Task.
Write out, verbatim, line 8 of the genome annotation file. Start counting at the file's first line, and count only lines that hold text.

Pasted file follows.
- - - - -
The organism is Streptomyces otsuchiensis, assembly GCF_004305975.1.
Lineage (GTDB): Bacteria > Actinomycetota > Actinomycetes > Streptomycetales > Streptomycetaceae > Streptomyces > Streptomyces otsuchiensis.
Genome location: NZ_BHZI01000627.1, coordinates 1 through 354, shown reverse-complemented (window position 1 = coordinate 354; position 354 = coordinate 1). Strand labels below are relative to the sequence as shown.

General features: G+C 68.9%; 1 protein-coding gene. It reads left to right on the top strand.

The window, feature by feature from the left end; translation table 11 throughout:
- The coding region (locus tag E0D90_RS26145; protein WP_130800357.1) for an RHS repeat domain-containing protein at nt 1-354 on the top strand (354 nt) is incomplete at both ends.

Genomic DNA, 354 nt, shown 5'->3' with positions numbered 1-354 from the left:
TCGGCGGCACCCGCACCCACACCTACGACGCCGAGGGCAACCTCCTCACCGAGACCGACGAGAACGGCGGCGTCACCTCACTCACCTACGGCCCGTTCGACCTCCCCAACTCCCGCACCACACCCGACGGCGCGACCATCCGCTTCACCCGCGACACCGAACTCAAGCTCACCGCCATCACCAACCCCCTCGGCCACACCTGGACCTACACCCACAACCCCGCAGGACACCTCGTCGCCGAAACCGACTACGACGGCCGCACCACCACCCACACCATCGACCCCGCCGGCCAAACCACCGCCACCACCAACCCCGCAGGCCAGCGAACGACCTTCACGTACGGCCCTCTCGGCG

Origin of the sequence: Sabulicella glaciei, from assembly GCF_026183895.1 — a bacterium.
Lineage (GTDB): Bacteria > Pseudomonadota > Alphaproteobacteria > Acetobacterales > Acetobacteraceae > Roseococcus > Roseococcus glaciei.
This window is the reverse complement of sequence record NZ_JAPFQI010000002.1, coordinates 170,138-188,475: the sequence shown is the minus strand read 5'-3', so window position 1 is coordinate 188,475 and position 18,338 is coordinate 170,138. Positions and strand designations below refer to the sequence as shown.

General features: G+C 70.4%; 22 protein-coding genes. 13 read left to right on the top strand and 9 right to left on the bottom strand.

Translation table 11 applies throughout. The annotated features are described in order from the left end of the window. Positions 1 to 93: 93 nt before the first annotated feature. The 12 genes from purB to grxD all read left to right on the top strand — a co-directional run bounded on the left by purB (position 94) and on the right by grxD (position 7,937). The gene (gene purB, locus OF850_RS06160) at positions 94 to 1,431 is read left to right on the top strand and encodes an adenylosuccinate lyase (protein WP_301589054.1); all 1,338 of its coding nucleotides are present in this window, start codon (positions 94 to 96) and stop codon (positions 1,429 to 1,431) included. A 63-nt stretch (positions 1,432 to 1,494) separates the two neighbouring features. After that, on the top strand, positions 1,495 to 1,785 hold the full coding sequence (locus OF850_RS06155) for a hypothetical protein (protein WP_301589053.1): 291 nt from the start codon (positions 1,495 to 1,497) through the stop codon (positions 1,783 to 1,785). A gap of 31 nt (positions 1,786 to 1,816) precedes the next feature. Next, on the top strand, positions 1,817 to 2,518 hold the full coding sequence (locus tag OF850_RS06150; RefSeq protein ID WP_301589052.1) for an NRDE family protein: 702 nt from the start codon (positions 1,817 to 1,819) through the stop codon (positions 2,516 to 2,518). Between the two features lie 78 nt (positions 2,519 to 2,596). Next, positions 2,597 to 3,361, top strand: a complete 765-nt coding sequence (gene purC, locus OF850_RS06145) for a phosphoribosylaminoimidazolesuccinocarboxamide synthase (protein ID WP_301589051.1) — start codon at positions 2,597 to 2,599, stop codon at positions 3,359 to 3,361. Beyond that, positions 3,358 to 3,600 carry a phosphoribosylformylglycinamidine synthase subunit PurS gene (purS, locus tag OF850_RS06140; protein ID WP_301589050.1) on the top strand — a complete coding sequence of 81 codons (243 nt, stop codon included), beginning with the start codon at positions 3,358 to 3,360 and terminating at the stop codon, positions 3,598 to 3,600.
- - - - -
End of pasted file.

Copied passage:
TCGGCGGCACCCGCACCCACACCTACGACGCCGAGGGCAACCTCCTCACCGAGACCGACGAGAACGGCGGCGTCACCTCACTCACCTACGGCCCGTTCGACCTCCCCAACTCCCGCACCACACCCGACGGCGCGACCATCCGCTTCACCCGCGACACCGAACTCAAGCTCACCGCCATCACCAACCCCCTCGGCCACACCTGGACCTACACCCACAACCCCGCAGGACACCTCGTCGCCGAAACCGACTACGACGGCCGCACCACCACCCACACCATCGACCCCGCCGGCCAAACCACCGCCACCACCAACCCCGCAGGCCAGCGAACGACCTTCACGTACGGCCCTCTCGGCG